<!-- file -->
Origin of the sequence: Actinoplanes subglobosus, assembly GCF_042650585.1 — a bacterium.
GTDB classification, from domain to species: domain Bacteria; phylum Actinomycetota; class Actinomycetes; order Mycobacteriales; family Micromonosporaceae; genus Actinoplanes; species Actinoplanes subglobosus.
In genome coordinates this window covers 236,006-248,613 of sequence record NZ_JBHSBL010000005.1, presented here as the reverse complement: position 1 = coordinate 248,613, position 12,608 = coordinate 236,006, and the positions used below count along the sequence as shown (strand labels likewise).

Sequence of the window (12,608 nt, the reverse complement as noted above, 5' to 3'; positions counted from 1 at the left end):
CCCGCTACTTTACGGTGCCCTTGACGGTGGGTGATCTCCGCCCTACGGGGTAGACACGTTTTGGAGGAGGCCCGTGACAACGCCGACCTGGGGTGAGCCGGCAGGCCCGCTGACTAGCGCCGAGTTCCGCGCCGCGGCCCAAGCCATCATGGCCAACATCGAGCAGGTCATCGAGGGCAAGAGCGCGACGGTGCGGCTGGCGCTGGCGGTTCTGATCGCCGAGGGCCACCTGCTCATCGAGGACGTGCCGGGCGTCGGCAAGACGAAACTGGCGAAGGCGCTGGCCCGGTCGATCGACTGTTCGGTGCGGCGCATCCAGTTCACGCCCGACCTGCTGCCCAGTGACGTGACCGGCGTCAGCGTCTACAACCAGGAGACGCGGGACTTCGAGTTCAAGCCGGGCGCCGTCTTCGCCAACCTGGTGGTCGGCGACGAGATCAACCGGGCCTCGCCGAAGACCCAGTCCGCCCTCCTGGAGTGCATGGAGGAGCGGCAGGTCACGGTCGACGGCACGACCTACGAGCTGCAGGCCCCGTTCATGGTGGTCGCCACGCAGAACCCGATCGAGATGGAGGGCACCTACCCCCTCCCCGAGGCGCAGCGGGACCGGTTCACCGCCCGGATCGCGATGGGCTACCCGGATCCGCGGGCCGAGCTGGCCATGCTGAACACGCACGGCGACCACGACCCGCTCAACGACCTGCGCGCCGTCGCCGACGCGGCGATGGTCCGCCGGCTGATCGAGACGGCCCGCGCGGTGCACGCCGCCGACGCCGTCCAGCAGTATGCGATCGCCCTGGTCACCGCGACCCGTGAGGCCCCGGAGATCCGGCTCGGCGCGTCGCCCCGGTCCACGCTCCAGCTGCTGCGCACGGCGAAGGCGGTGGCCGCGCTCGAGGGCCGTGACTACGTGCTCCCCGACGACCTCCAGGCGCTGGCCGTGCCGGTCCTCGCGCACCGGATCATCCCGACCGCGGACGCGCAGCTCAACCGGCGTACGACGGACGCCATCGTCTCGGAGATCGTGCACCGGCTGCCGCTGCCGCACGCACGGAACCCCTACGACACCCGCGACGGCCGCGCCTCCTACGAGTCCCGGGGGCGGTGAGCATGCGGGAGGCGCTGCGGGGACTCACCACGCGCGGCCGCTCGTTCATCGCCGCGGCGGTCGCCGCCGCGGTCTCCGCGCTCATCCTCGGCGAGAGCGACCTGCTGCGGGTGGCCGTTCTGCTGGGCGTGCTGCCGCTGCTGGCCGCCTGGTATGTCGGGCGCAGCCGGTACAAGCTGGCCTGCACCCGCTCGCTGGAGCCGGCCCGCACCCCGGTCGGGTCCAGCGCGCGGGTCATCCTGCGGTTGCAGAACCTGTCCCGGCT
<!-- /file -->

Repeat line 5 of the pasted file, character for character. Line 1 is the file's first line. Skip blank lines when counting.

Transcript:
CCCGCTACTTTACGGTGCCCTTGACGGTGGGTGATCTCCGCCCTACGGGGTAGACACGTTTTGGAGGAGGCCCGTGACAACGCCGACCTGGGGTGAGCCGGCAGGCCCGCTGACTAGCGCCGAGTTCCGCGCCGCGGCCCAAGCCATCATGGCCAACATCGAGCAGGTCATCGAGGGCAAGAGCGCGACGGTGCGGCTGGCGCTGGCGGTTCTGATCGCCGAGGGCCACCTGCTCATCGAGGACGTGCCGGGCGTCGGCAAGACGAAACTGGCGAAGGCGCTGGCCCGGTCGATCGACTGTTCGGTGCGGCGCATCCAGTTCACGCCCGACCTGCTGCCCAGTGACGTGACCGGCGTCAGCGTCTACAACCAGGAGACGCGGGACTTCGAGTTCAAGCCGGGCGCCGTCTTCGCCAACCTGGTGGTCGGCGACGAGATCAACCGGGCCTCGCCGAAGACCCAGTCCGCCCTCCTGGAGTGCATGGAGGAGCGGCAGGTCACGGTCGACGGCACGACCTACGAGCTGCAGGCCCCGTTCATGGTGGTCGCCACGCAGAACCCGATCGAGATGGAGGGCACCTACCCCCTCCCCGAGGCGCAGCGGGACCGGTTCACCGCCCGGATCGCGATGGGCTACCCGGATCCGCGGGCCGAGCTGGCCATGCTGAACACGCACGGCGACCACGACCCGCTCAACGACCTGCGCGCCGTCGCCGACGCGGCGATGGTCCGCCGGCTGATCGAGACGGCCCGCGCGGTGCACGCCGCCGACGCCGTCCAGCAGTATGCGATCGCCCTGGTCACCGCGACCCGTGAGGCCCCGGAGATCCGGCTCGGCGCGTCGCCCCGGTCCACGCTCCAGCTGCTGCGCACGGCGAAGGCGGTGGCCGCGCTCGAGGGCCGTGACTACGTGCTCCCCGACGACCTCCAGGCGCTGGCCGTGCCGGTCCTCGCGCACCGGATCATCCCGACCGCGGACGCGCAGCTCAACCGGCGTACGACGGACGCCATCGTCTCGGAGATCGTGCACCGGCTGCCGCTGCCGCACGCACGGAACCCCTACGACACCCGCGACGGCCGCGCCTCCTACGAGTCCCGGGGGCGGTGAGCATGCGGGAGGCGCTGCGGGGACTCACCACGCGCGGCCGCTCGTTCATCGCCGCGGCGGTCGCCGCCGCGGTCTCCGCGCTCATCCTCGGCGAGAGCGACCTGCTGCGGGTGGCCGTTCTGCTGGGCGTGCTGCCGCTGCTGGCCGCCTGGTATGTCGGGCGCAGCCGGTACAAGCTGGCCTGCACCCGCTCGCTGGAGCCGGCCCGCACCCCGGTCGGGTCCAGCGCGCGGGTCATCCTGCGGTTGCAGAACCTGTCCCGGCT